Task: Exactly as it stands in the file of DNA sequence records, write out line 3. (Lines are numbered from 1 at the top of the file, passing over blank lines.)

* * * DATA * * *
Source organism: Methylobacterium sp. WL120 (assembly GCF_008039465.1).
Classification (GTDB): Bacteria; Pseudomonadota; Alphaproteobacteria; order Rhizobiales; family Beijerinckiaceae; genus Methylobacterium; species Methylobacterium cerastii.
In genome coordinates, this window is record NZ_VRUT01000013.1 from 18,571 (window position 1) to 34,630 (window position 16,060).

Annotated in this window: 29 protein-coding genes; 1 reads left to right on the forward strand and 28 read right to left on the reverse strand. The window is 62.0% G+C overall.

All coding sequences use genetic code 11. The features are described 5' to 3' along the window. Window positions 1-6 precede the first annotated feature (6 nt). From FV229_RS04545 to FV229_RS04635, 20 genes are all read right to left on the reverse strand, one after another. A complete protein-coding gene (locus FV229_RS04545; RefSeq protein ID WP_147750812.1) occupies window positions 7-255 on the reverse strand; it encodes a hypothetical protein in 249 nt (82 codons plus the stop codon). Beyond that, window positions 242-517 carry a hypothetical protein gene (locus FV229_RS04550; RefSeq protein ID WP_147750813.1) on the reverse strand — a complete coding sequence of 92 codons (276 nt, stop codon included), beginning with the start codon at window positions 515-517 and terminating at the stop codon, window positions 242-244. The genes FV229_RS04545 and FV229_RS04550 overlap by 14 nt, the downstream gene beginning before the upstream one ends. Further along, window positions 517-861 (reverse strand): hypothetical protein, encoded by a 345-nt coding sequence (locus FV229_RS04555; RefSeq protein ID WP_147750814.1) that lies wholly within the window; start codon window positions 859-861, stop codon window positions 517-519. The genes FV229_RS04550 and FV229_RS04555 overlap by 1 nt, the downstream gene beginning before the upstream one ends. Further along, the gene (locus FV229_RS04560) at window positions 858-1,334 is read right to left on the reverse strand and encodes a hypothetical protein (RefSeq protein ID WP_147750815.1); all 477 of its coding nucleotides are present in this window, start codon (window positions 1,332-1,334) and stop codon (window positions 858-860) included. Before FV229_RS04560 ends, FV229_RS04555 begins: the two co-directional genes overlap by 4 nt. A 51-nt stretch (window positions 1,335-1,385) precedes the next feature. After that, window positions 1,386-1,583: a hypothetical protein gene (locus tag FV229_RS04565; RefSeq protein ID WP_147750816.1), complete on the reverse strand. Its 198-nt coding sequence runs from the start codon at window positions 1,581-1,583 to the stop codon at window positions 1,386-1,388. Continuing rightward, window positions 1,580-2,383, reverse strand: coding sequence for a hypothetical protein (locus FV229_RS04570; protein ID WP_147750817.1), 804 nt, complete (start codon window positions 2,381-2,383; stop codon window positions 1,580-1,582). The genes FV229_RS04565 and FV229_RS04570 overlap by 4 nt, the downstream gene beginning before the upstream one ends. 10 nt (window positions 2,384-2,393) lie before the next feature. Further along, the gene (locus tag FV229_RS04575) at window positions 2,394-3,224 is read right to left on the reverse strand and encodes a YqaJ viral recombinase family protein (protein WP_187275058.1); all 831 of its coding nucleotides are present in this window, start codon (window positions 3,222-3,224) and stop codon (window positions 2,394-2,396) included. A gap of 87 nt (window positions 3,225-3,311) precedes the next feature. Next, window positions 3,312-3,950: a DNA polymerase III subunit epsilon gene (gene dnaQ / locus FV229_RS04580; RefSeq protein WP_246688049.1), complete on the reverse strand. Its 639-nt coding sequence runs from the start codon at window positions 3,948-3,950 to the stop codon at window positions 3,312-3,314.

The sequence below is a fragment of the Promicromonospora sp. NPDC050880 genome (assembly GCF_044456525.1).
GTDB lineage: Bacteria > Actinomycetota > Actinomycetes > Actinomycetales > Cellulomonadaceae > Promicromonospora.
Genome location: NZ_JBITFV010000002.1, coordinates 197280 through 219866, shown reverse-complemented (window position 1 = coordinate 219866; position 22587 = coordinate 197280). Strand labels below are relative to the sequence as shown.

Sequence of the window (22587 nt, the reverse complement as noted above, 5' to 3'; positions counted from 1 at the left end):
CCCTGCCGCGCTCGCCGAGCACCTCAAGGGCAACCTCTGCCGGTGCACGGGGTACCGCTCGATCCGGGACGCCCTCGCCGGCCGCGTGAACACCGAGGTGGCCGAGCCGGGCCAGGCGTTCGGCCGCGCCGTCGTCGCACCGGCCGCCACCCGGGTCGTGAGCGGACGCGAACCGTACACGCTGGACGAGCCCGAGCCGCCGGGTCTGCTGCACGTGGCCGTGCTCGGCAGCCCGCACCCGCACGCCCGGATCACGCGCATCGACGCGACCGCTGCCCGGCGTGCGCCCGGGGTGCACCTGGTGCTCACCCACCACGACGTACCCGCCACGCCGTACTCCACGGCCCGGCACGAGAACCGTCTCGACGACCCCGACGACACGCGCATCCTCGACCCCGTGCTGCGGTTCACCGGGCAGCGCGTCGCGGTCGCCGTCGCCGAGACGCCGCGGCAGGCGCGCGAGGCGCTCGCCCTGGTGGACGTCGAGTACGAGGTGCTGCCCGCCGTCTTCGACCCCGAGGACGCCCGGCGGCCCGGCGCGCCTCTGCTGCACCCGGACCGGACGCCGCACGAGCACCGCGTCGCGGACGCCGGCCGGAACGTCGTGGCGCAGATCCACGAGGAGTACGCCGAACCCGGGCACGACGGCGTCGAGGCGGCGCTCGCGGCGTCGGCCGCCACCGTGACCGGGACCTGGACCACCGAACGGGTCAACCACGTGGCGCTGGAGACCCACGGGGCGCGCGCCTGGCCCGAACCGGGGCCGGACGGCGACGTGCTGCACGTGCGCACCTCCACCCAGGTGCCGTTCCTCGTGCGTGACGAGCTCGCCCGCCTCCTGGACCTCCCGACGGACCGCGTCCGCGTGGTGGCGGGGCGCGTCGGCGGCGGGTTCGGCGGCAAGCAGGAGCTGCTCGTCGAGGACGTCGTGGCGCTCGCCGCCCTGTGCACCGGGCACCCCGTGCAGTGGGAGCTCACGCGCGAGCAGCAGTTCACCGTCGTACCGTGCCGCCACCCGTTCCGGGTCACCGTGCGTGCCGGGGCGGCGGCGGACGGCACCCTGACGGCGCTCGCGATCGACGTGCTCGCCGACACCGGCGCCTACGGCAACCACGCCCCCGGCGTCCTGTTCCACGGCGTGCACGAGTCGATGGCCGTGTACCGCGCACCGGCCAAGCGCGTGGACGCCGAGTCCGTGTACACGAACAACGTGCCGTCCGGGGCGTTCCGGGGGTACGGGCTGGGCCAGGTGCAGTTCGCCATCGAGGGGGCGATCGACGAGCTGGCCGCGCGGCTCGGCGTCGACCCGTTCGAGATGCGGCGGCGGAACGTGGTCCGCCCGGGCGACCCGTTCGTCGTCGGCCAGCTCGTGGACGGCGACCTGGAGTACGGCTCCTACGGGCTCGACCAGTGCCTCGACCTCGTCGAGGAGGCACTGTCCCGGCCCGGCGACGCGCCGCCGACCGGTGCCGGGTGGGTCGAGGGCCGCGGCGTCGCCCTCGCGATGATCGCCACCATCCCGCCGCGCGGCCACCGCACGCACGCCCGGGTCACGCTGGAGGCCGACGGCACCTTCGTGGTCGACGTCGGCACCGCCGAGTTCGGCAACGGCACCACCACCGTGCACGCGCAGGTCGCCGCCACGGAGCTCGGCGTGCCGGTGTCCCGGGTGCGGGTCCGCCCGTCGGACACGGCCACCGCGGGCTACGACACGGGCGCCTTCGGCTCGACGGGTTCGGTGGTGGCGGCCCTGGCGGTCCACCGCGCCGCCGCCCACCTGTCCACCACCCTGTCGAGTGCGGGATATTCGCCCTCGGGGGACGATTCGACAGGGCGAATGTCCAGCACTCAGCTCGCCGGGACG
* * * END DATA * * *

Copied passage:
In genome coordinates, this window is record NZ_VRUT01000013.1 from 18,571 (window position 1) to 34,630 (window position 16,060).